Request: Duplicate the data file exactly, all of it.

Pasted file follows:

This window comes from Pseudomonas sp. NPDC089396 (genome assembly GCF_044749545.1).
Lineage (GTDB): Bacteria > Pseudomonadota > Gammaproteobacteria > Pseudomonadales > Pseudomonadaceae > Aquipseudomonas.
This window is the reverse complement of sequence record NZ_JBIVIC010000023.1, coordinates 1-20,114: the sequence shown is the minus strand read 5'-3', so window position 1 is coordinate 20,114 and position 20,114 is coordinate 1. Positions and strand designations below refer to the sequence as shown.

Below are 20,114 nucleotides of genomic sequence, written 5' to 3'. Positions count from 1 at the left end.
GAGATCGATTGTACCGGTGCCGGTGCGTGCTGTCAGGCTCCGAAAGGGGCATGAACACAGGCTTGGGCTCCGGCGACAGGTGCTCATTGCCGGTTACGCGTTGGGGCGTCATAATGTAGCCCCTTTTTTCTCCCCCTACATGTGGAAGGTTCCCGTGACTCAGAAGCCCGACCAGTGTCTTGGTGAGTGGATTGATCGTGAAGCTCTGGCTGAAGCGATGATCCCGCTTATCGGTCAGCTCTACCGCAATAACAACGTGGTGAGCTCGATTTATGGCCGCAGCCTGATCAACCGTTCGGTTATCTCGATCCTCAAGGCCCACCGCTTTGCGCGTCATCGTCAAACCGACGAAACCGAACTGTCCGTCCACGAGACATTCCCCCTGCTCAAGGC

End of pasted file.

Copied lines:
This window comes from Pseudomonas sp. NPDC089396 (genome assembly GCF_044749545.1).
Lineage (GTDB): Bacteria > Pseudomonadota > Gammaproteobacteria > Pseudomonadales > Pseudomonadaceae > Aquipseudomonas.
This window is the reverse complement of sequence record NZ_JBIVIC010000023.1, coordinates 1-20,114: the sequence shown is the minus strand read 5'-3', so window position 1 is coordinate 20,114 and position 20,114 is coordinate 1. Positions and strand designations below refer to the sequence as shown.

Below are 20,114 nucleotides of genomic sequence, written 5' to 3'. Positions count from 1 at the left end.
GAGATCGATTGTACCGGTGCCGGTGCGTGCTGTCAGGCTCCGAAAGGGGCATGAACACAGGCTTGGGCTCCGGCGACAGGTGCTCATTGCCGGTTACGCGTTGGGGCGTCATAATGTAGCCCCTTTTTTCTCCCCCTACATGTGGAAGGTTCCCGTGACTCAGAAGCCCGACCAGTGTCTTGGTGAGTGGATTGATCGTGAAGCTCTGGCTGAAGCGATGATCCCGCTTATCGGTCAGCTCTACCGCAATAACAACGTGGTGAGCTCGATTTATGGCCGCAGCCTGATCAACCGTTCGGTTATCTCGATCCTCAAGGCCCACCGCTTTGCGCGTCATCGTCAAACCGACGAAACCGAACTGTCCGTCCACGAGACATTCCCCCTGCTCAAGGC